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North Magnetic Pole Racing Toward Siberia 187

RogerRoast sends along a backgrounder from Scientific American on the best current theory as to why the north magnetic pole drifts. "The NMP, also known as the dip pole, is the point on Earth where the planet's magnetic field points straight down into the ground. Scottish explorer James Clark Ross first located the NMP in 1831 on the Boothia Peninsula in what is now northern Canada... [T]he NMP drifts from year to year as geophysical processes within Earth change. For more than 150 years after Ross's measurement its movement was gradual, generally less than 15 kilometers per year. But then, in the 1990s, it picked up speed, ... bolting north–northwest into the Arctic Ocean at more than 55 kilometers per year. If it keeps going it could pass the geographic north pole in a decade or so and carry on toward Siberia."
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North Magnetic Pole Racing Toward Siberia

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  • by Sir_Lewk ( 967686 ) < minus herbivore> on Monday December 27, 2010 @01:17PM (#34677272)

    Luckily the core is pretty absurdly massive. It's not going to suddenly lose all of it's kinetic energy without dumping it somewhere, a process which undoubtedly would be pretty impressive and noticeable.

    Also, that movie was terrible. ;) (and not just for it's absurd physics, because Sunshine (with an even more absurd premise) was actually pretty good)

  • Re:World stability (Score:4, Informative)

    by mangu ( 126918 ) on Monday December 27, 2010 @01:22PM (#34677324)

    Everyone knows that you regain stability by moving all your poles into the right hand plane.

    Only if the positive portion of the plane is on the left side. In Australia, perhaps?

  • by bluefoxlucid ( 723572 ) on Monday December 27, 2010 @01:24PM (#34677348) Homepage Journal

    The biggest problem is if the molten core shifts around, then the localized heat sources change, which changes the temperature of the ground surface, the oceans, and the atmosphere given enough time. This would eventually lead to civilization-annoying weather pattern changes, causing regular cycling climates (hot summer, cold snowy winter) to become either more extreme (hotter summer, colder winter) or tilted (hotter summer, winters that are cold and rainy). This of course distorts any functioning agrarian society while the whole disaster continues; things have to be moved around after the weather settles down again.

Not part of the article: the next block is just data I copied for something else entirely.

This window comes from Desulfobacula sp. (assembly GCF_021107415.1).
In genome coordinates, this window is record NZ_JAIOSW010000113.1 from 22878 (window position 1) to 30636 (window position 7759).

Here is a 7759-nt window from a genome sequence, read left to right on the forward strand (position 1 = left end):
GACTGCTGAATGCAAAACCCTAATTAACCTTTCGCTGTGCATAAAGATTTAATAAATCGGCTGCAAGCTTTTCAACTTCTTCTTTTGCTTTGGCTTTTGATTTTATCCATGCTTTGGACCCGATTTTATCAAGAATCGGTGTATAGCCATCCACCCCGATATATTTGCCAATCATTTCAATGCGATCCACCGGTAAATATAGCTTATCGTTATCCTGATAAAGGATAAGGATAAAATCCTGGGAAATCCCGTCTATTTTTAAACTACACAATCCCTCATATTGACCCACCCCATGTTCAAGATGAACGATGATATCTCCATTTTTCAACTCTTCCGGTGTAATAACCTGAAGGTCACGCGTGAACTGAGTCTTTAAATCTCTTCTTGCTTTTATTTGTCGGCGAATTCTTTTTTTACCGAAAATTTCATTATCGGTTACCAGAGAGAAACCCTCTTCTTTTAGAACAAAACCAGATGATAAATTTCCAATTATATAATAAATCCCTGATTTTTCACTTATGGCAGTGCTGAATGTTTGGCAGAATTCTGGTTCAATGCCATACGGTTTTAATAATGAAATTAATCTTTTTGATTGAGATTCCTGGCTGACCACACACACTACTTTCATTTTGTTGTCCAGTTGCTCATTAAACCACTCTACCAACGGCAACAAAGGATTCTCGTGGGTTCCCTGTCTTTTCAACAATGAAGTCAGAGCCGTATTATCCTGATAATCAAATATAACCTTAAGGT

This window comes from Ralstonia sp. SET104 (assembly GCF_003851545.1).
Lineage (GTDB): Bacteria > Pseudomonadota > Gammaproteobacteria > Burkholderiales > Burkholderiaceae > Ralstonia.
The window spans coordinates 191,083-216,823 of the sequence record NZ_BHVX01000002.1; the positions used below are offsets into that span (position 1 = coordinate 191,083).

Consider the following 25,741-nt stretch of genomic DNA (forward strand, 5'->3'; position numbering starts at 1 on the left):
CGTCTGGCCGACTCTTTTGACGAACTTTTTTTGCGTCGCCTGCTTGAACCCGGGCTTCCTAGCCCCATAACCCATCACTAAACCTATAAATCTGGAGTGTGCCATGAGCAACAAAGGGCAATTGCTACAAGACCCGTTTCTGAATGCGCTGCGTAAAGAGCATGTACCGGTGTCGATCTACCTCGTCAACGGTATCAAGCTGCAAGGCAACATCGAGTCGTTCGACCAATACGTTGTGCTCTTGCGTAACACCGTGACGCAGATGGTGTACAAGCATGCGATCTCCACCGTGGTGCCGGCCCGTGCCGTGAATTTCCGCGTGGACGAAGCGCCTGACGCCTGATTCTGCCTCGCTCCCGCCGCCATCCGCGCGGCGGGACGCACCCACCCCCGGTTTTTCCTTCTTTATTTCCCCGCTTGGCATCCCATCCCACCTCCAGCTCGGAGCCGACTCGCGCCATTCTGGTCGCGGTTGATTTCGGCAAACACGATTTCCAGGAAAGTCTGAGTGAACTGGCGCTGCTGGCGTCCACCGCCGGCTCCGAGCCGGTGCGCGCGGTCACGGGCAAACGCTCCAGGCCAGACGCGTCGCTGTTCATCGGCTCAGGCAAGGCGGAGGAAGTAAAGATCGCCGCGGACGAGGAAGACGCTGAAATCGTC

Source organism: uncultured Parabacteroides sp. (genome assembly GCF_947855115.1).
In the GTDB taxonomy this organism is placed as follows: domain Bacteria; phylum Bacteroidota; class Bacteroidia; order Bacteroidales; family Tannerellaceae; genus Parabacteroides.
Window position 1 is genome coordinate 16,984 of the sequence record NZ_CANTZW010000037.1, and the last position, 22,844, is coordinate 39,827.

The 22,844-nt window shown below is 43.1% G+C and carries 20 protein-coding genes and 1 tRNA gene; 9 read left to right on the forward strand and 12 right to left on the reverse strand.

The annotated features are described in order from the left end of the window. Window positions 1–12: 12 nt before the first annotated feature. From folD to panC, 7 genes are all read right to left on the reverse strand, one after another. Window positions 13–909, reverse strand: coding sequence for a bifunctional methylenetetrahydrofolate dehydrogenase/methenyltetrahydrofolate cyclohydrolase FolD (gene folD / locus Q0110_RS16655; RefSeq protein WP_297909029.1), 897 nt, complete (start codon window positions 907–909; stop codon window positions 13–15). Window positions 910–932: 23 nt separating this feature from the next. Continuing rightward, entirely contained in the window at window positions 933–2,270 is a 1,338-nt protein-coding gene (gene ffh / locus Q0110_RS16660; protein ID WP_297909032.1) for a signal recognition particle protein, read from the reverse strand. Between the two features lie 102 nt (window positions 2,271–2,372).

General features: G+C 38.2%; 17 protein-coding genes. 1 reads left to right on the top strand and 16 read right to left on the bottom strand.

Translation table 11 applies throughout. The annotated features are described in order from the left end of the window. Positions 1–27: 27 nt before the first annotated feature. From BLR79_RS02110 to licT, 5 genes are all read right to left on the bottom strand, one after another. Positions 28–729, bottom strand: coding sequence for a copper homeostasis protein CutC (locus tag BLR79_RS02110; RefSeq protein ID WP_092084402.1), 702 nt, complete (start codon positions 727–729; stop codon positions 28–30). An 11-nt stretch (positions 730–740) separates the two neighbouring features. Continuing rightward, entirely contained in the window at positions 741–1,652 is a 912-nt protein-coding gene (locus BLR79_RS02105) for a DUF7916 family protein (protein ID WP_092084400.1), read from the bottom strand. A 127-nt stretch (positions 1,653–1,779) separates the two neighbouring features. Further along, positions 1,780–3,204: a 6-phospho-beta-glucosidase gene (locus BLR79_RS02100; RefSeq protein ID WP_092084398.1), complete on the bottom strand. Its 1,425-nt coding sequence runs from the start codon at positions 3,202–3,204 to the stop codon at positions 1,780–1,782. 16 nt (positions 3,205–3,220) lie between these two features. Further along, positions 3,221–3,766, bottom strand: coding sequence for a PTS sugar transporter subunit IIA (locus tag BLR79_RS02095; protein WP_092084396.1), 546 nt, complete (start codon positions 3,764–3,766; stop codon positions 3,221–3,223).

And for the record, the earth's magnetic core is a molten iron blob subject to magnetic fields. The sun is a huge nuclear generator radiating a huge magnetic field. What happens when you rotate one around the other? Hint: nuclear bombs won't produce the kind of momentum that keeps that much metal spinning for millions of years... that would blow the whole planet to dust.

  • by carlhaagen ( 1021273 ) on Monday December 27, 2010 @01:34PM (#34677414)
    The magnetical north pole is on the opposite side of the planet, close to our geographical south pole; a compass' N needle points towards the magnetical south pole, but as we use compasses to orient towards our geographical south pole, we simply mark the needle N.
  • Re:Eeep! (Score:5, Informative)

    by jc79 ( 1683494 ) on Monday December 27, 2010 @01:34PM (#34677418)
    Parent is wrong. Ordnance Survey maps are NOT magnetic north aligned. They are aligned to OS Grid North, which is fixed wrt the UK (but not congruent with True North). Each printed map sheet has a diagram indicating the deviation from grid north of magnetic north at the centre of the sheet at a given epoch. When taking a bearing with a protractor compass, it is necessary to account for the magnetic deviation before following that bearing (in Scotland, magnetic north is currently 2 deg west of grid north).
  • Well... (Score:3, Informative)

    by Zinner ( 873653 ) on Monday December 27, 2010 @01:53PM (#34677566)
    Actually, the correct names are "North Seeking Pole" and "South Seeking Pole" shortened to North pole and South pole. The North (seeking) pole of the compass needle actually does point north. In the arctic, a standard hypothetical test monopole is repelled, making it north.

Syntactic sugar causes cancer of the semicolon. -- Epigrams in Programming, ACM SIGPLAN Sept. 1982